Collected Links to my SSD overview guides
General Infos for SSD Users
(This was in the Samsung guide, but applies to all SSD vendors)
Raid / Caching excursion
Since this comes up pretty often here are some basic hints. All of this is non-Samsung - specific!
Don't use lowend raid HBAs. :)
LSI's general recommendation is to use NOReadAhead / Direct / WriteThrough for SSDs. By bypassing the HBA cache at all times you're supposed to see less latency than if everything is cached. For high-bandwidth use cases things may look different, but most people want to optimize for IOPS.
Above 200k IOPS on older HBAs or 400k on newer ones you would need the LSI FastPath option. Current gen controllers can push up to and above 700k IOPS with this feature unlocked. If you consider the data above, 200k IOPS is just 2 current-gen SSDs.
IBM users are in bad luck since instead they need to buy the "advanced performance key" at an extreme premium. LSI also turns off the write cache on some SSD models, especially those that ran into data loss during their tests. In those cases, you will be better off using a plain PCIe 3.0 HBA without any sort of Raid, doing the Raid in software, or using other, more modern storage technologies.
If using CacheCade
- triple-check the HCL
- do not use prosumer SSDs
- do not use an SSD thats not on the HCL
ATA TRIM is almost _never_ passed through raid devices. If you have a lot of writes you need to cyclically drop the SSDs out of the RAID and do secure erase (etc) on them.
In my own tests I did not get better results with Direct/WT. It depends on how many writer threads you have. As long as the HBAs CPU keeps up, it'll be fine. (Old LSI9265 can handle 2.2GB+/s)
Raid5/Raid6 do heavy write amplification and should be avoided, they can be used with heavily overprovisioned highend SSD. (old example intel 710 with the sata reserve area manually increased).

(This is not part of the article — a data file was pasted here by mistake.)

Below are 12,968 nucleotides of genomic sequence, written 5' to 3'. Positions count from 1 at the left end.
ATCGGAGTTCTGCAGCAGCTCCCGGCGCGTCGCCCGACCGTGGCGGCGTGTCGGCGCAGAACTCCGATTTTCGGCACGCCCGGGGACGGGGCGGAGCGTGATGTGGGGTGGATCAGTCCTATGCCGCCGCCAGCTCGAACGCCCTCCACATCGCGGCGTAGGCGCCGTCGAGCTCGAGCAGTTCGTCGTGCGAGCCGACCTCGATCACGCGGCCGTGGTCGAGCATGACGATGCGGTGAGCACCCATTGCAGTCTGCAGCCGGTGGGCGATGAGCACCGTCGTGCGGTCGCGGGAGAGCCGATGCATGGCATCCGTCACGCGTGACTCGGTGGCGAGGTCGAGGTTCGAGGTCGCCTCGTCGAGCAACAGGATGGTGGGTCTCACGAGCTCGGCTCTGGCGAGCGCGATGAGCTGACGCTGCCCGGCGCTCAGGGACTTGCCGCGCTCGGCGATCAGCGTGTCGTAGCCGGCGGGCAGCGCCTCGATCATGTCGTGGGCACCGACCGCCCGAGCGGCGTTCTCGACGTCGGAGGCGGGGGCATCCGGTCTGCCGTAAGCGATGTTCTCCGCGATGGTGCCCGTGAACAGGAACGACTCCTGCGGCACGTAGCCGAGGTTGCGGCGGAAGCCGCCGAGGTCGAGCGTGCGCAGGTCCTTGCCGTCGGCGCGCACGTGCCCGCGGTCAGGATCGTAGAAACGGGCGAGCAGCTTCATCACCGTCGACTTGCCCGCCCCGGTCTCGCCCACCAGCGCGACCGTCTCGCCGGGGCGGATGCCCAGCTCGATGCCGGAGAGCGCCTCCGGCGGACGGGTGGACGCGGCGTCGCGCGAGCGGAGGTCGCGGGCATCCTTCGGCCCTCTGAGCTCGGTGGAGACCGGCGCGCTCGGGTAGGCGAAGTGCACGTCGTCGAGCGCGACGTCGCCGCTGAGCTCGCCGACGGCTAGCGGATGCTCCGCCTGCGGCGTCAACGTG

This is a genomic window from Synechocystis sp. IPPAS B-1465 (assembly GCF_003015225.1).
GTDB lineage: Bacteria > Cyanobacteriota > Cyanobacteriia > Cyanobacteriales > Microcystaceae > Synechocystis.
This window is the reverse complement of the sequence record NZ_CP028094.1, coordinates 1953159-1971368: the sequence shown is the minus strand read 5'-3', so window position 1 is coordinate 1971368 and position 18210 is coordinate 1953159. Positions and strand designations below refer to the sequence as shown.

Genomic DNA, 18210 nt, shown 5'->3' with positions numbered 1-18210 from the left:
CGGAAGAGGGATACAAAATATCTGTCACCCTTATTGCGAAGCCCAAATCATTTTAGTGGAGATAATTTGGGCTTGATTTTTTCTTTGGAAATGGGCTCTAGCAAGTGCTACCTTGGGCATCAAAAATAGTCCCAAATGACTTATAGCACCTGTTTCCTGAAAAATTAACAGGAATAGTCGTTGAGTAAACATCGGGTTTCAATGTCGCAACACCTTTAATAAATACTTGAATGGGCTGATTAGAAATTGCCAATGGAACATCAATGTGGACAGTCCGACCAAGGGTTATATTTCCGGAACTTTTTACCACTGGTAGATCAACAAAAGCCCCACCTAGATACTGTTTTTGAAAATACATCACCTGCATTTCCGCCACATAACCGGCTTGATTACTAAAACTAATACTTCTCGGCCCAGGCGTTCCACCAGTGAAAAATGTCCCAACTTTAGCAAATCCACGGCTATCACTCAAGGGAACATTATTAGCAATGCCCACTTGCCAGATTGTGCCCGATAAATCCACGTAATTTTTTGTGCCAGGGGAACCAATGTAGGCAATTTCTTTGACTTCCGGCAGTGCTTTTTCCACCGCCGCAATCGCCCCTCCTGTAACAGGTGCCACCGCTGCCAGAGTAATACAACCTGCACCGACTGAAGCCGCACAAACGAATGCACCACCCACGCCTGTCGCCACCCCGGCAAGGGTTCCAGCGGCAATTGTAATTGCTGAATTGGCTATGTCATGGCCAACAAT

Linux MD Software Raid should support TRIM in most Raid levels now, but afaik not in Raid5/6.
Most (if not all) SW Cache implementations (Flashcache, EnhanceIO, ...) don't support ATA TRIM either.
In Linux LVM it has to be manually enabled in lvm.conf. The default is for it to be disabled.
In a stacked setup you would need to enable TRIM on the filesystem ("discard"), in LVM and in MD. Any of this being missed means it won't work.
I used numbers from the official datasheets and, where available, storagereview.
storagereview.com has turned out to be the only useful place for looking into SSD performance. Their benchmarks are pretty complete and let you differentiate models very well. For example, if you wanna find out about the differences between Intel S3500, S3700 and Hitachi SSD400M that all use the same Hitachi/Intel Controller but vastly differ in performance for different use cases.
Hardocp.com seemed to be the only source of steady state numbers for the vanilla 840 model, but their numbers are consistently off due to a more "friendly" test procedure. They do mention this, and give reasoning that harder tests don't apply to desktop use. It's fine, but makes their steady state numbers completely useless for a comparism.
You might also find my article on consumer SSD Failure statistics interesting. It covers (right now) over 30 SSDs and I'm doing yearly updates via the comment section.